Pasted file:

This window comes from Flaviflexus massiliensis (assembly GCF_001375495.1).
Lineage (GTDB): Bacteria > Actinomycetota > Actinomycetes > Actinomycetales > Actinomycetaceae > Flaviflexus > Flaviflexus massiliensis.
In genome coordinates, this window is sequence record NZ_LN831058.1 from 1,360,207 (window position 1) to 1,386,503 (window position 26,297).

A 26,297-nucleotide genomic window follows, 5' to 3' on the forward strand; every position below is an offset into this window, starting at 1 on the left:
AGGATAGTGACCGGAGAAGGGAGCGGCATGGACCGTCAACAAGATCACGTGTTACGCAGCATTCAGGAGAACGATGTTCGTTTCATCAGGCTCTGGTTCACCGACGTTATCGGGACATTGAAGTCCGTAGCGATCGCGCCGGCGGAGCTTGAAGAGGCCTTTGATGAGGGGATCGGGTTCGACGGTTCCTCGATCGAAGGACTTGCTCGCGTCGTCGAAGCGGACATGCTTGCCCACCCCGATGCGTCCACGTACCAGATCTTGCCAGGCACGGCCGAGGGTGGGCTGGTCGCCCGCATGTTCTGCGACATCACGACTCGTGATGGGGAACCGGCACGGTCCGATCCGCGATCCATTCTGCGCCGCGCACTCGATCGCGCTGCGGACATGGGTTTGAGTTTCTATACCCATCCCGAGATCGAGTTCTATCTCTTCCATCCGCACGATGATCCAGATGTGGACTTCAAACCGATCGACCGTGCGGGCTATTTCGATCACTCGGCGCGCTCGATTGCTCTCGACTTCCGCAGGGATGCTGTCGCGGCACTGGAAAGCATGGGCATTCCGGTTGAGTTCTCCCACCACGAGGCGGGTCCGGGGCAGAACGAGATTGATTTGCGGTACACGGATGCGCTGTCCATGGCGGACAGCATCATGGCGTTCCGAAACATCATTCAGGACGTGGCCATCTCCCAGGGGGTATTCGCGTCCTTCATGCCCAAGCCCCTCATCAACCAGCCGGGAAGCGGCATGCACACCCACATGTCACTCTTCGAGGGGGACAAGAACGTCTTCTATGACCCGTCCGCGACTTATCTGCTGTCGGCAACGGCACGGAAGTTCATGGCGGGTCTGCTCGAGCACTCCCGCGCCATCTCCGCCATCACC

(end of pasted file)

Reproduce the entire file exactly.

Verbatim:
This window comes from Flaviflexus massiliensis (assembly GCF_001375495.1).
Lineage (GTDB): Bacteria > Actinomycetota > Actinomycetes > Actinomycetales > Actinomycetaceae > Flaviflexus > Flaviflexus massiliensis.
In genome coordinates, this window is sequence record NZ_LN831058.1 from 1,360,207 (window position 1) to 1,386,503 (window position 26,297).

A 26,297-nucleotide genomic window follows, 5' to 3' on the forward strand; every position below is an offset into this window, starting at 1 on the left:
AGGATAGTGACCGGAGAAGGGAGCGGCATGGACCGTCAACAAGATCACGTGTTACGCAGCATTCAGGAGAACGATGTTCGTTTCATCAGGCTCTGGTTCACCGACGTTATCGGGACATTGAAGTCCGTAGCGATCGCGCCGGCGGAGCTTGAAGAGGCCTTTGATGAGGGGATCGGGTTCGACGGTTCCTCGATCGAAGGACTTGCTCGCGTCGTCGAAGCGGACATGCTTGCCCACCCCGATGCGTCCACGTACCAGATCTTGCCAGGCACGGCCGAGGGTGGGCTGGTCGCCCGCATGTTCTGCGACATCACGACTCGTGATGGGGAACCGGCACGGTCCGATCCGCGATCCATTCTGCGCCGCGCACTCGATCGCGCTGCGGACATGGGTTTGAGTTTCTATACCCATCCCGAGATCGAGTTCTATCTCTTCCATCCGCACGATGATCCAGATGTGGACTTCAAACCGATCGACCGTGCGGGCTATTTCGATCACTCGGCGCGCTCGATTGCTCTCGACTTCCGCAGGGATGCTGTCGCGGCACTGGAAAGCATGGGCATTCCGGTTGAGTTCTCCCACCACGAGGCGGGTCCGGGGCAGAACGAGATTGATTTGCGGTACACGGATGCGCTGTCCATGGCGGACAGCATCATGGCGTTCCGAAACATCATTCAGGACGTGGCCATCTCCCAGGGGGTATTCGCGTCCTTCATGCCCAAGCCCCTCATCAACCAGCCGGGAAGCGGCATGCACACCCACATGTCACTCTTCGAGGGGGACAAGAACGTCTTCTATGACCCGTCCGCGACTTATCTGCTGTCGGCAACGGCACGGAAGTTCATGGCGGGTCTGCTCGAGCACTCCCGCGCCATCTCCGCCATCACC